Newsweek Makes My Head Hurt
by Eric Boehlert, Mon Jun 26, 2006 at 06:25:43 AM EDT
While researching and writing my book, "Lapdogs: How the Press Rolled Over for Bush,"it never ceased to amaze me the amount of extraordinarily bad, lazy and dishonest journalism that's been produced during the Bush years, and produced by what are supposed to be the country's most elite, mainstream news organizations. Amazingly, I think the trend has only intensified since I completed my research and writing in March. The timidity--being afraid of the facts and the consequences of reporting them--is now everywhere you look.
Just take the latest edition of Newsweek currently on newsstands, and specifically just two articles from it (one on liberal Daily Kos and the other on conservative blogger Hugh Hewitt) which manage to embrace everything that's wrong with today's Beltway press corps. (Rule No. 1: GOP up, Dems down.) Let's count the ways.
1. Markos is described as a "rock thrower" and " party-loyalty enforcer," who is filled with "growing belligerence and paranoia" and who last week posted a "berserk" rebuttal to a New Republic hit piece. (Newsweek intentionally plays dumb and describes The New Republic as a "venerable liberal journal." That's the same "venerable liberal journal" that forcefully backed Bush's pre-emptive invasion of Iraq.)
2. But look at how right-winger Hewitt is described: "sanguine, persistent" and a "center-right" talk show host. (For the uninitiated, Hewitt's an argumentative, card-carrying winger. Nothing more, nothing less.)
3. Pimping for Hewitt, Newsweek reports that in May when he urged listeners and readers to donate to the re-election campaign effort of Sen. Rick Santorum, "Donations shot up 500 percent." The source for that figure? Newsweek doesn't say so it's either from Hewitt or Santorum. Were either one furiously spinning Newsweek? The magazine doesn't seem to care and simply reprints the pleasing number.
4. Recapping the Senate debate last week on setting a timetable on troop reductions in Iraq, Newsweek writes, "Sen. John Kerry was constantly on cable TV" touting his own troop reduction amendment. (The clear implication being that Kerry was hogging the cameras.) That appears to be false. Kerry was not "constantly on cable TV." In fact, according to TVEyes.com, the 24/7 news monitoring site, between June 16 and June 25, the three all-news cable channels made reference to "John Kerry" a total of 280 times, but I can't find one instance in which Kerry himself appeared on cable TV to tout his plan. Kerry, minus an interview on the Don Imus radio program, appeared to have made a conscious decision not to appear on the cable TV shows to discuss troop reduction.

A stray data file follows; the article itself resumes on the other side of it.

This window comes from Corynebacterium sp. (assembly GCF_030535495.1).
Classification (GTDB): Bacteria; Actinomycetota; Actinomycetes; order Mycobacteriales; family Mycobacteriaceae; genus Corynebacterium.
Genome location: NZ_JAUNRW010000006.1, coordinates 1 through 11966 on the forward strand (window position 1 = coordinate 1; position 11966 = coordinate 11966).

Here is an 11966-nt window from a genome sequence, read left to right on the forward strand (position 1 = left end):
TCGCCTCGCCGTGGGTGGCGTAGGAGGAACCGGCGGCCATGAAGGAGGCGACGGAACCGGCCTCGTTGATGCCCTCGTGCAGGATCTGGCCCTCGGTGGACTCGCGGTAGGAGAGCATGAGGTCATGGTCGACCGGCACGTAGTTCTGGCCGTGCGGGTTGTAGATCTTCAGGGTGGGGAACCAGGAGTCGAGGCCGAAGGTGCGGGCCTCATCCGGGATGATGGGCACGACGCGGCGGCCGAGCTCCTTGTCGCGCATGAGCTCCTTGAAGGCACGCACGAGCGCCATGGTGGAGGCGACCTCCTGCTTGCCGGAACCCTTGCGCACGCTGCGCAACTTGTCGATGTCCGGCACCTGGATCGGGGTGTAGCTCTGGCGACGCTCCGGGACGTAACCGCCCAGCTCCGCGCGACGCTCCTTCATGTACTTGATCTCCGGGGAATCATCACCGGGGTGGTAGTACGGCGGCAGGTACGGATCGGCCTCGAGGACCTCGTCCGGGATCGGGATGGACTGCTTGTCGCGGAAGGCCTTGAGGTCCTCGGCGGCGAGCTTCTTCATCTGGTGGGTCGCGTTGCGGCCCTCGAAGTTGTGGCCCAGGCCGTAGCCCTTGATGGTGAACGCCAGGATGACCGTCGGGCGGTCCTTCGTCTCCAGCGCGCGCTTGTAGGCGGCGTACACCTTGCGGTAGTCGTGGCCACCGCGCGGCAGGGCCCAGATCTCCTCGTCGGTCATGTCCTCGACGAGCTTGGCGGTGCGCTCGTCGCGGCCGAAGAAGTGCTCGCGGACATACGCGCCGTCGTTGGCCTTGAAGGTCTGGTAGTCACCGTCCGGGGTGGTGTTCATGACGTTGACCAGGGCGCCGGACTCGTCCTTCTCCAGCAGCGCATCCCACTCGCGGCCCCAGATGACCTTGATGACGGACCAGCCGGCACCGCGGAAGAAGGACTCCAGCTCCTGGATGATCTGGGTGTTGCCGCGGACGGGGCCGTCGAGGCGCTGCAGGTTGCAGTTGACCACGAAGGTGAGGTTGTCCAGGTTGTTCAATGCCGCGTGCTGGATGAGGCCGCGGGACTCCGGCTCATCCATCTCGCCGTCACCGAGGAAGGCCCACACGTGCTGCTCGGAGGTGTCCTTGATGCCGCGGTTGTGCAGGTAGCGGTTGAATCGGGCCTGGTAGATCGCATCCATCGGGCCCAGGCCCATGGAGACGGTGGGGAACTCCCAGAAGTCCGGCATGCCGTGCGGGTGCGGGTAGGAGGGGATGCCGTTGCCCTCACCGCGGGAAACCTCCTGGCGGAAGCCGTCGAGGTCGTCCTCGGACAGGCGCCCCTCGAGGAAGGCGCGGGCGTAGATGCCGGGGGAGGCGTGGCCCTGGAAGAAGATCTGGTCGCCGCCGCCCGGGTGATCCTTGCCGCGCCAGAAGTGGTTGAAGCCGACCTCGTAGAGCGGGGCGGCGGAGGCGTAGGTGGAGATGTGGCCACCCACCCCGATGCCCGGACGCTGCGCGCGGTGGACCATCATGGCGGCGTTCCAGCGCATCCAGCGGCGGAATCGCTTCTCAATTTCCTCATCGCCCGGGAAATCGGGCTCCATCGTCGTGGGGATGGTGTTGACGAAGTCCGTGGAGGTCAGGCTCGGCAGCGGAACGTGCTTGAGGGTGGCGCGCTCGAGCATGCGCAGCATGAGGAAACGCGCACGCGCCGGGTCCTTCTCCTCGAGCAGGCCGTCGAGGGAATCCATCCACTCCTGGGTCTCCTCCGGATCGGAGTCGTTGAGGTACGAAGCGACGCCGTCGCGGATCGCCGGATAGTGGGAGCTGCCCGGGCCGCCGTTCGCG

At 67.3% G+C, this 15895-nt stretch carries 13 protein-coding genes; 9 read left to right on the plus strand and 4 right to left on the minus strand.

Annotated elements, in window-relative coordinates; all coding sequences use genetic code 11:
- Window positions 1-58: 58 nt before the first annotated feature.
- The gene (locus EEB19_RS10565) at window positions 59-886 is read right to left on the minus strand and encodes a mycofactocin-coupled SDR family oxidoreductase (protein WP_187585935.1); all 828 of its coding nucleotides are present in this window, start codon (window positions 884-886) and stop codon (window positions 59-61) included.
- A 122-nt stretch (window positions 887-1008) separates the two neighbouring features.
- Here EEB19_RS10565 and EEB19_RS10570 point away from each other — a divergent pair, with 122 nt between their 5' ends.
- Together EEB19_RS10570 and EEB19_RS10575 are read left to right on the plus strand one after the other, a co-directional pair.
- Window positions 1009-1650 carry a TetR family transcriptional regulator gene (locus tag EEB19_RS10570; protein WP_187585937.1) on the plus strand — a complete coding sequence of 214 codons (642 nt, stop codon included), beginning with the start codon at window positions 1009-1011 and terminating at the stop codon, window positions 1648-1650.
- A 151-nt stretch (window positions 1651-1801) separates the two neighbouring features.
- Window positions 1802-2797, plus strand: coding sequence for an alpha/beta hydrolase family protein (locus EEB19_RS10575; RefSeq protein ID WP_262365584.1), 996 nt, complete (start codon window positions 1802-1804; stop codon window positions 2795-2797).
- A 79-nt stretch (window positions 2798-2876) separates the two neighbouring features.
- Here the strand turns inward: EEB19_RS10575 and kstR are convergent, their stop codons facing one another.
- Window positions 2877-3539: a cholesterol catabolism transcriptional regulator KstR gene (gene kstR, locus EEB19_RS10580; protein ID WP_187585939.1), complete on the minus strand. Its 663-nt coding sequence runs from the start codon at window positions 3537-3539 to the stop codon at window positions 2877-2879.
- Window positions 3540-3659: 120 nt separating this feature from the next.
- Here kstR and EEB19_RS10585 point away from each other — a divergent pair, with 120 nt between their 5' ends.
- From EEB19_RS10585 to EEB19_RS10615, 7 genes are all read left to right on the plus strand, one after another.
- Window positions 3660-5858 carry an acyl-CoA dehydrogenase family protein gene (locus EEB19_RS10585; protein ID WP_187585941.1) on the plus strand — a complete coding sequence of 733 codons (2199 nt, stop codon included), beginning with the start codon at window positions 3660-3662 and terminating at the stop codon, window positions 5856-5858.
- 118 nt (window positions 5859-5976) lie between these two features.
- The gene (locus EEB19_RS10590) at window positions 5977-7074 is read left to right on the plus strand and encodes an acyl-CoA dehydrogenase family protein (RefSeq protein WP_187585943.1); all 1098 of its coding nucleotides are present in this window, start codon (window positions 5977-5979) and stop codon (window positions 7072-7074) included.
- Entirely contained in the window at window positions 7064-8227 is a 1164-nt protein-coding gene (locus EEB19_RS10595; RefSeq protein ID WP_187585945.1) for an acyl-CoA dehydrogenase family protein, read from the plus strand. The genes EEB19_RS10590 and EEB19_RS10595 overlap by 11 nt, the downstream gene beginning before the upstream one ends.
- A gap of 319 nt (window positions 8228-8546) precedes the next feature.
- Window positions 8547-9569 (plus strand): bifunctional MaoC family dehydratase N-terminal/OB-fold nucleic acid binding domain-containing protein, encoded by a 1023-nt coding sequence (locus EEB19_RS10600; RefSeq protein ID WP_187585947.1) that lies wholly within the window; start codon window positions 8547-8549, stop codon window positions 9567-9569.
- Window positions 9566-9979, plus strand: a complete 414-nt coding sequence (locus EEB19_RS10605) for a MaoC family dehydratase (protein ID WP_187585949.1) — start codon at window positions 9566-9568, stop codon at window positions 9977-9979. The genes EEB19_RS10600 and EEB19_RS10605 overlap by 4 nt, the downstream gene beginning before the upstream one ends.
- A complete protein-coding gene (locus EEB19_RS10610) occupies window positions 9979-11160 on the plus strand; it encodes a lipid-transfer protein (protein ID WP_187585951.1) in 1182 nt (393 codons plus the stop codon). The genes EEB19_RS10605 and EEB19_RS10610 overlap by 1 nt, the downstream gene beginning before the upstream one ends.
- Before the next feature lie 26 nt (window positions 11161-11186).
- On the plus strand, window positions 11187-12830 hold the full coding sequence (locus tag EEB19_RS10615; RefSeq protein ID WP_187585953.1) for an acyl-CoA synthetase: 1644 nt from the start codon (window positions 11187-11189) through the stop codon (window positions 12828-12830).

5. Newsweek announces "Democrats lost the week in the war over the war." In order to make that GOP-pleasing political calculation, Newsweek conveniently avoids any reference to a string of national polls that show a majority of Americans actually support the Democratic initiative of troop reduction timetable. True, in today's ABC-Washington Postpoll, the country appears split on the issue of troop withdrawal, but the clear trend since January is towards the Democratic stance.
6. While Democrats were losing, Republicans, according to Newsweek's sources, were winning the Beltway momentum game. How does the weekly know? A Republican told them: ""They're buoyed by Zarqawi's death and other steps in Iraq, but they're also strengthened by the disarray of the Democrats," says one senior Bush aide, who asked not to be identified speaking about political strategy." Plus, why on earth does Newsweek agree to give off-the-record status to a senior Bush aide who simply recites pedestrian talking points?
7. Again, busy pushing the nervous narrative that "some Dems" fear bloggers like Markos might drive the Democratic Party too far left, who does Newsweek turn to for a confirmation quote about what "some Dems" are thinking? A partisan Republican, of course. (Newt Gingrich.)
8. And lastly, Newsweek reports that more members of the mysterious, un-named group of "some Democrats" are upset that Markos and company are backing Sen. Joseph Lieberman's liberal Democratic primary opponent in Connecticut, fretting there are batter targets "than a popular incumbent." Of course, if Lieberman actually were "popular" than he wouldn't have to worry about his re-election run, which is now deemed a toss-up.